An old woman was providing a sum of money to her sister (plaintiff) out of her estate. Later on, the old lady transferred her property to her daughter (defendant) by a deed of gift which was registered by the respective authorities. The deed was executed based on the condition that the defendant would be paying an amount of Rs. 653/- annually to the old woman’s sister, the plaintiff. Hence, the defendant agreed with the plaintiff, agreeing to pay the sum amount of money every year.
However, after the old woman passed away, the defendant refused to pay the annuity she had promised to the plaintiff. So, the plaintiff sued the defendant to recover the annuity promised by the respondent.
1) Whether the plaintiff can sue the defendant for the amount promised in a contract where the consideration for such promise has been furnished by a person other than the plaintiff herself?
2) Whether the concept of “Privity of Consideration” can be applied in the Indian scenario or not?
Section 2(d) of Indian Contract Act, 1872: “When at the desire of the promisor, promise or any other person has done or abstained from doing or does or abstains from doing or promises to do or abstain from doing something, such act or abstinence, or promise is called a consideration for the promise”.
Plaintiff’s contention was that the consideration for the gift deed was the promise of the defendant to pay the annual amount to the plaintiff.
Defendant contended that as the consideration to enforce the contract was not paid by the plaintiff herself, she was not entitled to claim the enforcement of the contract.
The hon’ble high court concluded that the plaintiff should be allowed to recover the annuity from the defendant.
Innes J equated the present case with an English case “Dutton v. Poole” which had a similar kind of situation. He observed in the present case that the plaintiff had already been receiving a sum amount of money out of her sister’s estate even before the creation of the contract in question. When the plaintiff’s sister transferred the property to her daughter (respondent), the respondent agreed with the plaintiff that a similar arrangement would be continued by her. So, due to the refusal of the defendant to pay the annuity, the plaintiff suffered a loss which was sufficient consideration for the promise. As the plaintiff had given the consideration, she was entitled to recover the annuity from the respondent.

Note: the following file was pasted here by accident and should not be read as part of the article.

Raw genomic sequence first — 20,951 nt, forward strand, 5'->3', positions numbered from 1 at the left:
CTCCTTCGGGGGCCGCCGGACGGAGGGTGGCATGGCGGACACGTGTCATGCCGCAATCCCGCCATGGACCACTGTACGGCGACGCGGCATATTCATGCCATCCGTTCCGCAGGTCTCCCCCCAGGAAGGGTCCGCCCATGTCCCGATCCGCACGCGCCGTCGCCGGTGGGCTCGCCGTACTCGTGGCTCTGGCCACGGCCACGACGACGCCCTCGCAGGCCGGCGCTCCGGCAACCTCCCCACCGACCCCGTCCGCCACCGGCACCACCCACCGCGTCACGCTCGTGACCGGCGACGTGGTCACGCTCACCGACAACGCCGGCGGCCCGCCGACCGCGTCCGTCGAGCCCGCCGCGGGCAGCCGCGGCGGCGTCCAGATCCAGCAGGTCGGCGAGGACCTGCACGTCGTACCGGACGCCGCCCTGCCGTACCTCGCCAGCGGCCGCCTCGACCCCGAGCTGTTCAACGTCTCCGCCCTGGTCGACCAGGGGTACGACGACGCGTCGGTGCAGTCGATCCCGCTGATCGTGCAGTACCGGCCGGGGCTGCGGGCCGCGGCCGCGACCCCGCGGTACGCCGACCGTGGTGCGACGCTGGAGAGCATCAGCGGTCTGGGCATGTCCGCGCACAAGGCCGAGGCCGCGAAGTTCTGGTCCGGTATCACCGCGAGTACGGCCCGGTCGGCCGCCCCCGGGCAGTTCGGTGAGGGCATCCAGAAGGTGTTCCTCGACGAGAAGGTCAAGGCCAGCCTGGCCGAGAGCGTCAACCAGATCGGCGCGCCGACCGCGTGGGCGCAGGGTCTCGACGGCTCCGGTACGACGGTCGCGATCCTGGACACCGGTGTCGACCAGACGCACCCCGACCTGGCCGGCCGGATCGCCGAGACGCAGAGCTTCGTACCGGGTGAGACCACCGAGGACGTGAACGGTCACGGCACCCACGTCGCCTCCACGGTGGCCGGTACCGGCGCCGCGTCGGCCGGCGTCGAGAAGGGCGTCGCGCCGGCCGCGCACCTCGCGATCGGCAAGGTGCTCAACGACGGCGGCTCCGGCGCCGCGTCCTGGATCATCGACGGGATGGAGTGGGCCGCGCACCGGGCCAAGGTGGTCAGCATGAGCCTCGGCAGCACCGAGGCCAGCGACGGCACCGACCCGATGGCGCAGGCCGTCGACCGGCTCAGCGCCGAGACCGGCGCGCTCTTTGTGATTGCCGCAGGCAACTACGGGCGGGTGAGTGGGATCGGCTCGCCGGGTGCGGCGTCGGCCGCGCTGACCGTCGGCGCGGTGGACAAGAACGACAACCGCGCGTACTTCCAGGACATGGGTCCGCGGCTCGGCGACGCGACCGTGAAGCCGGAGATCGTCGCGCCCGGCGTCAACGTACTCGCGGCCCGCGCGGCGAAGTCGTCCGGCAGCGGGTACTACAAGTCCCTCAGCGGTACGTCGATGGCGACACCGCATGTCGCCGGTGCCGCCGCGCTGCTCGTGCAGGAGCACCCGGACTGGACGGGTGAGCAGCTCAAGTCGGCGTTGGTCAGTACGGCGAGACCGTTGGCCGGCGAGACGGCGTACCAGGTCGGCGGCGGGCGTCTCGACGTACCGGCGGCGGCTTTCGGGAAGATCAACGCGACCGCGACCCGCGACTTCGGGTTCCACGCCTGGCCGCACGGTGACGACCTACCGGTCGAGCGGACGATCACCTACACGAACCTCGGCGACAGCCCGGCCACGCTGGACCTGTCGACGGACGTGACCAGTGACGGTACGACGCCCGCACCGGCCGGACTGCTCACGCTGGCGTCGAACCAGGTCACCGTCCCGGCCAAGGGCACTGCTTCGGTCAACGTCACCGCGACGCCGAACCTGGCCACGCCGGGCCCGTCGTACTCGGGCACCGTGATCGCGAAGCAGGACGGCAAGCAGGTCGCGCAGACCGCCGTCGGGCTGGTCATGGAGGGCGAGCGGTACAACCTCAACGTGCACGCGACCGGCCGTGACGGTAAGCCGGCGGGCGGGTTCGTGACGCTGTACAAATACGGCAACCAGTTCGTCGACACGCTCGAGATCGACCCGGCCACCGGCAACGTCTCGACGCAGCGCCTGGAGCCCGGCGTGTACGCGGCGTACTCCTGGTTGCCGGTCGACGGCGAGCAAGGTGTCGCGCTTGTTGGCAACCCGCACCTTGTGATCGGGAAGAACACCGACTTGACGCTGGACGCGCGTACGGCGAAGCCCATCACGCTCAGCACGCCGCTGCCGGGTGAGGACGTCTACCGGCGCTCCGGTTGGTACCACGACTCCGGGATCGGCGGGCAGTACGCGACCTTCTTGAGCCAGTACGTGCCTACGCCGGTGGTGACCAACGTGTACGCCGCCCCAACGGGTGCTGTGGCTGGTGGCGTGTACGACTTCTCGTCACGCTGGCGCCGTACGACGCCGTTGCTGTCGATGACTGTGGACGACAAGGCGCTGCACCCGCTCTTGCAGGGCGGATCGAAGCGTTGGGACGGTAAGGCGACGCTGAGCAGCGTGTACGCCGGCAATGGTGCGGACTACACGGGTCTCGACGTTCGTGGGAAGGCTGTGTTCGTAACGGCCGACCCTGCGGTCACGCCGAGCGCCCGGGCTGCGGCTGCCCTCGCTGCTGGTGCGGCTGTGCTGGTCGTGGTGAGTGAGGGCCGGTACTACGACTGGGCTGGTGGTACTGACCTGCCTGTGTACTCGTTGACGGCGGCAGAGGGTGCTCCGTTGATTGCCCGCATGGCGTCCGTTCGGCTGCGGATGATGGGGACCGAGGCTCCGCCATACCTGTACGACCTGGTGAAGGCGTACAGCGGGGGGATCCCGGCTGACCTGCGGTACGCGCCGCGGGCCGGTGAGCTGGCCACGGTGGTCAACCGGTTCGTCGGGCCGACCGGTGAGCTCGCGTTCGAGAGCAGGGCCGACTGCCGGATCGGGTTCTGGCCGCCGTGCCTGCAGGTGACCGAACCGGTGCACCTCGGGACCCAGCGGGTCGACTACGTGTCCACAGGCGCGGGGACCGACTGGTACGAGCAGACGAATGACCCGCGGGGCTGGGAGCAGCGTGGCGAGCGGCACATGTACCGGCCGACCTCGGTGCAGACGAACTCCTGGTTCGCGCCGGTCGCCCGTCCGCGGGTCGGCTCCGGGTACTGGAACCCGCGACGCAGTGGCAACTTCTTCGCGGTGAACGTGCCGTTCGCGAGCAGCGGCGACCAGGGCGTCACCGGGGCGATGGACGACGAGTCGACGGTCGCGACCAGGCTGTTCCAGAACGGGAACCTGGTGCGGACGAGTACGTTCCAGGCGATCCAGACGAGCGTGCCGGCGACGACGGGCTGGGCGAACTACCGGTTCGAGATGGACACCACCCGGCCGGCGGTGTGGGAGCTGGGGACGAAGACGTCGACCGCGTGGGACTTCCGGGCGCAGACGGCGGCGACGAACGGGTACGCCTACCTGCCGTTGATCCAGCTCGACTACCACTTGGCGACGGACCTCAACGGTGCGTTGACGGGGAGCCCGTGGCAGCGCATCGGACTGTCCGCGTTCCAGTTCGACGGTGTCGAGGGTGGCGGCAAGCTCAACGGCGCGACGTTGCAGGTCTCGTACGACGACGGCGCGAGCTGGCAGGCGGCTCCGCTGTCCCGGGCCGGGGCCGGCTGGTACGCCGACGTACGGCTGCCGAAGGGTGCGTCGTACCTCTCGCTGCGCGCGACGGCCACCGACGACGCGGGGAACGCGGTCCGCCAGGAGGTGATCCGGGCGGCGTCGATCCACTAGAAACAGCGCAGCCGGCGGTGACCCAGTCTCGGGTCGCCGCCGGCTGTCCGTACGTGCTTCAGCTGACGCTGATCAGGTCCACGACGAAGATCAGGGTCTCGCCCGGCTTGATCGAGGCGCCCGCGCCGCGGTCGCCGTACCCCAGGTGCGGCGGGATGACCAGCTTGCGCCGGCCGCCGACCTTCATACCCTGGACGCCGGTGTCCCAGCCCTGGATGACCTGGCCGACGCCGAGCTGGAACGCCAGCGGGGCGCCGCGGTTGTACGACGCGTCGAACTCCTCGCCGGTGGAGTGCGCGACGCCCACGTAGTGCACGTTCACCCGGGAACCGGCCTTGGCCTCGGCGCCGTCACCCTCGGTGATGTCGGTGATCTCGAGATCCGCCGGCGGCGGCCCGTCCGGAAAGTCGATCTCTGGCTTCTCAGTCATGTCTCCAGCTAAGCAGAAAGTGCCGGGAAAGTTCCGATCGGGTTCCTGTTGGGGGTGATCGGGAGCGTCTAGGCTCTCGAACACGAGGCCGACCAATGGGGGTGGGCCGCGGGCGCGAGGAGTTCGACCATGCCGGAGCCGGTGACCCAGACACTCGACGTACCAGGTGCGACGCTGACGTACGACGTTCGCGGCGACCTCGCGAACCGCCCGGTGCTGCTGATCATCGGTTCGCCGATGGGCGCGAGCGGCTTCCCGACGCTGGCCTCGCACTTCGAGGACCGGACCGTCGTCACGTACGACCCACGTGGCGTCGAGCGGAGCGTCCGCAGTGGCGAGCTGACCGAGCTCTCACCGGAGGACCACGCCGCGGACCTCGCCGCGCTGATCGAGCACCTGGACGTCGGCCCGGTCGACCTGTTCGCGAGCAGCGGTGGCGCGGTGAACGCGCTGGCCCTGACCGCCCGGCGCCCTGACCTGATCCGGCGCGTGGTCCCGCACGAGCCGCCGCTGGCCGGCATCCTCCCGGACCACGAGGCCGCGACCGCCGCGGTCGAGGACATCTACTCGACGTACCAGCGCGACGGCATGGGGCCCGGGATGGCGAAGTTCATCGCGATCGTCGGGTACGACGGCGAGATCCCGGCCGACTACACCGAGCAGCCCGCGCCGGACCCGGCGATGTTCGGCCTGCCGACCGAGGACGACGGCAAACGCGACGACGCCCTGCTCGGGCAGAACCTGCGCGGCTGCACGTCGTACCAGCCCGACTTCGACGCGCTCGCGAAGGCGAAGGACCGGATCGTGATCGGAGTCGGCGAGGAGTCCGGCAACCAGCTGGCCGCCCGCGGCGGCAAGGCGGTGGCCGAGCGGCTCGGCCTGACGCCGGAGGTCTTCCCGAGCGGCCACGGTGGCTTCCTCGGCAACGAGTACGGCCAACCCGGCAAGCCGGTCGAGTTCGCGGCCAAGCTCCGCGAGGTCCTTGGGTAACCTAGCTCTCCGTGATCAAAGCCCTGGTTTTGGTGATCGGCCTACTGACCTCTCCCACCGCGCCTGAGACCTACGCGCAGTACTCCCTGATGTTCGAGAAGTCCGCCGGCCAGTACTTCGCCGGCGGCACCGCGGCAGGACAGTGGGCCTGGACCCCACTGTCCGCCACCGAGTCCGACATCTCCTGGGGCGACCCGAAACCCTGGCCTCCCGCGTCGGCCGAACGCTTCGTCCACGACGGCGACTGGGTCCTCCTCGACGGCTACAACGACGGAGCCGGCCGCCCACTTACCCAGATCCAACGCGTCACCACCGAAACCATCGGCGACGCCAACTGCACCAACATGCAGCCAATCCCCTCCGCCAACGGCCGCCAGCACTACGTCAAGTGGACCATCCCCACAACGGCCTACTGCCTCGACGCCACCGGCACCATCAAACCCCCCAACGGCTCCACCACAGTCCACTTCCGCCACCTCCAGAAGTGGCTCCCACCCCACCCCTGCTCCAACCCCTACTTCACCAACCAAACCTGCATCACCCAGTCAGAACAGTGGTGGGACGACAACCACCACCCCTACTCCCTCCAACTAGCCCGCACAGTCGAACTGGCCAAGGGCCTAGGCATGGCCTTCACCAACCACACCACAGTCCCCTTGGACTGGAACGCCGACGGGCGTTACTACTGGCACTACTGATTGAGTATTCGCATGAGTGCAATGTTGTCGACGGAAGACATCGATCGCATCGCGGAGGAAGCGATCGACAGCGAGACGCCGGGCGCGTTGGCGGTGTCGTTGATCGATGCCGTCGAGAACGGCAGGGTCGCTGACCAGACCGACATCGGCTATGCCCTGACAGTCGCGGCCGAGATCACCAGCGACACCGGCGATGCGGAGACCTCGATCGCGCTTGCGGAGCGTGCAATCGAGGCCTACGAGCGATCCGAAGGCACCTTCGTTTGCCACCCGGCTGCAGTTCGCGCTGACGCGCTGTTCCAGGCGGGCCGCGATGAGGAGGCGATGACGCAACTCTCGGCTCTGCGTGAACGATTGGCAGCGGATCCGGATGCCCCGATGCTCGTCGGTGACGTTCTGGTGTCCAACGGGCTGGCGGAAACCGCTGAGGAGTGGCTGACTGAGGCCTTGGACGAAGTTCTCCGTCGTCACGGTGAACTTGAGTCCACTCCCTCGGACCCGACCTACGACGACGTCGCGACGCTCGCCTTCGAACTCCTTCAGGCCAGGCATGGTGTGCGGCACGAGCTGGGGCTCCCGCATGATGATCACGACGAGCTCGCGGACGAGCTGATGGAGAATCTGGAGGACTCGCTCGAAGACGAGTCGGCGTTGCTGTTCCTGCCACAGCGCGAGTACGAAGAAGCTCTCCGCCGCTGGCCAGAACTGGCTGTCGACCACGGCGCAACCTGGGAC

Justice Kindersley came to a similar conclusion but on different grounds. He combined the gift deed and the defendant’s promise into one transaction and held that the gift deed was the consideration for the defendant’s promise to pay the annuity to the plaintiff.
According to English Law, the consideration must be moved from the promisee only. If any other person fulfils the consideration, then the promisee will be a stranger to the consideration and will not be able to enforce the promise.
But the proposition “Stranger to Consideration” is not applicable in the Indian scenario.
Section 2(d) of the Indian Contract Act states that-
“When, at the desire of the promisor, the promisee or any other person has done or abstained from doing, or does or abstains from doing or promises to do or to abstain from doing, something, such act or abstinence or promise is called a consideration for the promise”.
The language in section 2(d) reveals that under the Indian contract act, it is not mandatory that the consideration must flow from the promisee only, any other person also can furnish the consideration for the promise.
We can put it this way, that a promise can be enforceable if there is a consideration for it and it is completely irrelevant who has furnished the consideration – the promisee or any other person.
In the present case, if we incorporate the gift deed executed by the old lady to the defendant and the defendant’s promise to the plaintiff, it would be one transaction as suggested by Justice Kindersley, where the old lady had already furnished the consideration on the behalf of the plaintiff as the gift deed. Hence, the defendant was supposed to pay the annuity to the plaintiff according to the promise. As the defendant failed to do so, the plaintiff could claim the enforcement of the promise even though she did not furnish the consideration herself.
The case Chinnaya v. Ramaya is a landmark case that has clarified the applicability of the concept of “Privity of Consideration” under the Indian Contract Act, 1872 though it is not applicable in English law. It simply means any person other than the promisee also can furnish the consideration for the fulfilment of the promise.
Author(s) Name: Rumela Biswas (CHRIST University, Delhi)
 ILR (1876-82) 4 Mad 137
 (1678) 2 Lev 210
 Indian Contract Act,1872.
 ILR (1876-82) 4 Mad 137